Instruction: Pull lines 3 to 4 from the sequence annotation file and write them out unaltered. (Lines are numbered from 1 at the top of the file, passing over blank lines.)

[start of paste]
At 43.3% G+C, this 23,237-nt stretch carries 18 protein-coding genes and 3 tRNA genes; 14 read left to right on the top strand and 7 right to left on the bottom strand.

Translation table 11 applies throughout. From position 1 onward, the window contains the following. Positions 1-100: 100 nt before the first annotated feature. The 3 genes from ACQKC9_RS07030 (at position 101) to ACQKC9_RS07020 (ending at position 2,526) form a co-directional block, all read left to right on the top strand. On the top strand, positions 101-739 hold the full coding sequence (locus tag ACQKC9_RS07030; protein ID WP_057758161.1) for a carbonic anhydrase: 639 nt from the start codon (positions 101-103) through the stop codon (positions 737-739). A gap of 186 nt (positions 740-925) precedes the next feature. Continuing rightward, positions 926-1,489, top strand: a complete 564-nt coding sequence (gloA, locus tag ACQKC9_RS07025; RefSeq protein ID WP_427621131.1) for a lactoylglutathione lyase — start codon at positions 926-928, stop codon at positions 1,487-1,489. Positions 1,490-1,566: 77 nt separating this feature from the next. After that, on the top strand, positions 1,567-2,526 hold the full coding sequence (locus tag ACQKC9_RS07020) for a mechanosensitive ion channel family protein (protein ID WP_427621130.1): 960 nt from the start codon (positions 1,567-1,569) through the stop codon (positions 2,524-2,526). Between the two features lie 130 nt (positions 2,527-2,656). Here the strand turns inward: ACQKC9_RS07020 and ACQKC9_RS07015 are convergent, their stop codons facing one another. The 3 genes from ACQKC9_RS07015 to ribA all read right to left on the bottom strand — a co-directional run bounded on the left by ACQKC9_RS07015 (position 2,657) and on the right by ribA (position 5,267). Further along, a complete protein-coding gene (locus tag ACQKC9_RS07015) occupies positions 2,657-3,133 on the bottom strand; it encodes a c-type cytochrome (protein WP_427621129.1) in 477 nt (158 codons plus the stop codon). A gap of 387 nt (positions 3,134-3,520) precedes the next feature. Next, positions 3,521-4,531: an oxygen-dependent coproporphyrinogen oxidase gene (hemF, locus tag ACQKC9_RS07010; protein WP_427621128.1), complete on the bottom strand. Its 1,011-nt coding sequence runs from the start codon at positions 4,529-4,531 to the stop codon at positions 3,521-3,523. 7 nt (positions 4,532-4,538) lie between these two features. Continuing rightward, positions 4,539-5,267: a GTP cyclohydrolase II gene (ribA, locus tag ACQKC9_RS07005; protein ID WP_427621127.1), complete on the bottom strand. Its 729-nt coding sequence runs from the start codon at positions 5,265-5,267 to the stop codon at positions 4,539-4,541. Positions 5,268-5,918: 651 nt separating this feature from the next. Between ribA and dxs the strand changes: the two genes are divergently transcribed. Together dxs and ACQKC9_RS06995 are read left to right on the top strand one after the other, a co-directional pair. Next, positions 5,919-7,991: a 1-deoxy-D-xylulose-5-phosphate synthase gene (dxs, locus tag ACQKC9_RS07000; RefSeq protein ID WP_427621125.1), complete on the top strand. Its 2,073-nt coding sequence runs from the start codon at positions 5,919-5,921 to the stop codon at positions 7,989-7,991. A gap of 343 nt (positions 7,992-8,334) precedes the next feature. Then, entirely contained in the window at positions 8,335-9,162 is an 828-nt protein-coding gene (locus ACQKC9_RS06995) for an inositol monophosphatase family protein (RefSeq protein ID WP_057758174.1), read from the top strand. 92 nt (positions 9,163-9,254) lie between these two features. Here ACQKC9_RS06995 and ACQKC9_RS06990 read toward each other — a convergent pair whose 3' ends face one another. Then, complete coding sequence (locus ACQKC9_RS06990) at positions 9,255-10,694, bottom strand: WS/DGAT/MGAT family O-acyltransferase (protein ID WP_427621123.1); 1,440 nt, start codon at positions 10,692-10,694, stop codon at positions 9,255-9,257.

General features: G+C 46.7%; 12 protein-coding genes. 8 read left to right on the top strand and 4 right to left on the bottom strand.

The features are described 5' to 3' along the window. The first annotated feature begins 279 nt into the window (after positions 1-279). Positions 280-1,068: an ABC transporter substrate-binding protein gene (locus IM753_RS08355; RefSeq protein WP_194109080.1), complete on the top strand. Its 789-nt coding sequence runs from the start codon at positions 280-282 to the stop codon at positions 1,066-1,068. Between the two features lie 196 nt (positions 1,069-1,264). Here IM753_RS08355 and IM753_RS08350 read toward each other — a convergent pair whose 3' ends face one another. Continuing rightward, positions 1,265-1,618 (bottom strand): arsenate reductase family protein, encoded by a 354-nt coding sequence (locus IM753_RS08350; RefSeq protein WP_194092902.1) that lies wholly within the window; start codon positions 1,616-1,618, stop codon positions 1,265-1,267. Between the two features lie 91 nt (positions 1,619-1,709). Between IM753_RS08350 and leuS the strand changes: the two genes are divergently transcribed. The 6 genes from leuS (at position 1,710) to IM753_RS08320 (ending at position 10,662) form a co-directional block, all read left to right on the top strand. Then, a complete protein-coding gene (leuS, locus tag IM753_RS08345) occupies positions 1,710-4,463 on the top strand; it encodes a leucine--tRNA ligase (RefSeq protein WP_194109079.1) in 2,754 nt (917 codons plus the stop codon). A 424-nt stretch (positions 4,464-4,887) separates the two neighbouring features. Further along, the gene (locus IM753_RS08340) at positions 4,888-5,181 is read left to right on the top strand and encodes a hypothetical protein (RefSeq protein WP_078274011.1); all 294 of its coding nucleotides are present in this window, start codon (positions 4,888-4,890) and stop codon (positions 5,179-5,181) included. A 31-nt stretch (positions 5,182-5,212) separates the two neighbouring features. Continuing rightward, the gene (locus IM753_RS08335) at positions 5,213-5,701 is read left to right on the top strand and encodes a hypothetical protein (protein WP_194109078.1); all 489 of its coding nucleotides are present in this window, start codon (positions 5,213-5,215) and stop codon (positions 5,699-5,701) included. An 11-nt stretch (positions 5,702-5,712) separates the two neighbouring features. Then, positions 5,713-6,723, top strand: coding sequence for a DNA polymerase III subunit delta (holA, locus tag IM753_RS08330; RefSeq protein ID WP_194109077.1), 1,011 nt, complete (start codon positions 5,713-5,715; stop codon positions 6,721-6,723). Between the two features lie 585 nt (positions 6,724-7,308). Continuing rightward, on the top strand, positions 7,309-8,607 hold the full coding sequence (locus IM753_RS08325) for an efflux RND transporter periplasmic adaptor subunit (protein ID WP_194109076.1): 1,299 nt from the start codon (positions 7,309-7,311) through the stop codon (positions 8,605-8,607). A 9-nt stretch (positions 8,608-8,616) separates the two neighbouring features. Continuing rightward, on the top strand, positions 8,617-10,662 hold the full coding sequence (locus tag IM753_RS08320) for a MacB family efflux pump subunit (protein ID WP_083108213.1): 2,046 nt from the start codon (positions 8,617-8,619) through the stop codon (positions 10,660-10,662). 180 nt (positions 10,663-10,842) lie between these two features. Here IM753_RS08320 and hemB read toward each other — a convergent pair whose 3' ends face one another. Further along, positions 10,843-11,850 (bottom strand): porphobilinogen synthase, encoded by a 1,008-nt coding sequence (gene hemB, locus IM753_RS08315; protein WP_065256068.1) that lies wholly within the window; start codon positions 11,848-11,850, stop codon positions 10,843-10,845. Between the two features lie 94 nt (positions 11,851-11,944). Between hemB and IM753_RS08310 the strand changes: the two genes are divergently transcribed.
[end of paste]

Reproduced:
General features: G+C 46.7%; 12 protein-coding genes. 8 read left to right on the top strand and 4 right to left on the bottom strand.

The features are described 5' to 3' along the window. The first annotated feature begins 279 nt into the window (after positions 1-279). Positions 280-1,068: an ABC transporter substrate-binding protein gene (locus IM753_RS08355; RefSeq protein WP_194109080.1), complete on the top strand. Its 789-nt coding sequence runs from the start codon at positions 280-282 to the stop codon at positions 1,066-1,068. Between the two features lie 196 nt (positions 1,069-1,264). Here IM753_RS08355 and IM753_RS08350 read toward each other — a convergent pair whose 3' ends face one another. Continuing rightward, positions 1,265-1,618 (bottom strand): arsenate reductase family protein, encoded by a 354-nt coding sequence (locus IM753_RS08350; RefSeq protein WP_194092902.1) that lies wholly within the window; start codon positions 1,616-1,618, stop codon positions 1,265-1,267. Between the two features lie 91 nt (positions 1,619-1,709). Between IM753_RS08350 and leuS the strand changes: the two genes are divergently transcribed. The 6 genes from leuS (at position 1,710) to IM753_RS08320 (ending at position 10,662) form a co-directional block, all read left to right on the top strand. Then, a complete protein-coding gene (leuS, locus tag IM753_RS08345) occupies positions 1,710-4,463 on the top strand; it encodes a leucine--tRNA ligase (RefSeq protein WP_194109079.1) in 2,754 nt (917 codons plus the stop codon). A 424-nt stretch (positions 4,464-4,887) separates the two neighbouring features. Further along, the gene (locus IM753_RS08340) at positions 4,888-5,181 is read left to right on the top strand and encodes a hypothetical protein (RefSeq protein WP_078274011.1); all 294 of its coding nucleotides are present in this window, start codon (positions 4,888-4,890) and stop codon (positions 5,179-5,181) included. A 31-nt stretch (positions 5,182-5,212) separates the two neighbouring features. Continuing rightward, the gene (locus IM753_RS08335) at positions 5,213-5,701 is read left to right on the top strand and encodes a hypothetical protein (protein WP_194109078.1); all 489 of its coding nucleotides are present in this window, start codon (positions 5,213-5,215) and stop codon (positions 5,699-5,701) included. An 11-nt stretch (positions 5,702-5,712) separates the two neighbouring features. Then, positions 5,713-6,723, top strand: coding sequence for a DNA polymerase III subunit delta (holA, locus tag IM753_RS08330; RefSeq protein ID WP_194109077.1), 1,011 nt, complete (start codon positions 5,713-5,715; stop codon positions 6,721-6,723). Between the two features lie 585 nt (positions 6,724-7,308). Continuing rightward, on the top strand, positions 7,309-8,607 hold the full coding sequence (locus IM753_RS08325) for an efflux RND transporter periplasmic adaptor subunit (protein ID WP_194109076.1): 1,299 nt from the start codon (positions 7,309-7,311) through the stop codon (positions 8,605-8,607). A 9-nt stretch (positions 8,608-8,616) separates the two neighbouring features. Continuing rightward, on the top strand, positions 8,617-10,662 hold the full coding sequence (locus tag IM753_RS08320) for a MacB family efflux pump subunit (protein ID WP_083108213.1): 2,046 nt from the start codon (positions 8,617-8,619) through the stop codon (positions 10,660-10,662). 180 nt (positions 10,663-10,842) lie between these two features. Here IM753_RS08320 and hemB read toward each other — a convergent pair whose 3' ends face one another. Further along, positions 10,843-11,850 (bottom strand): porphobilinogen synthase, encoded by a 1,008-nt coding sequence (gene hemB, locus IM753_RS08315; protein WP_065256068.1) that lies wholly within the window; start codon positions 11,848-11,850, stop codon positions 10,843-10,845. Between the two features lie 94 nt (positions 11,851-11,944). Between hemB and IM753_RS08310 the strand changes: the two genes are divergently transcribed.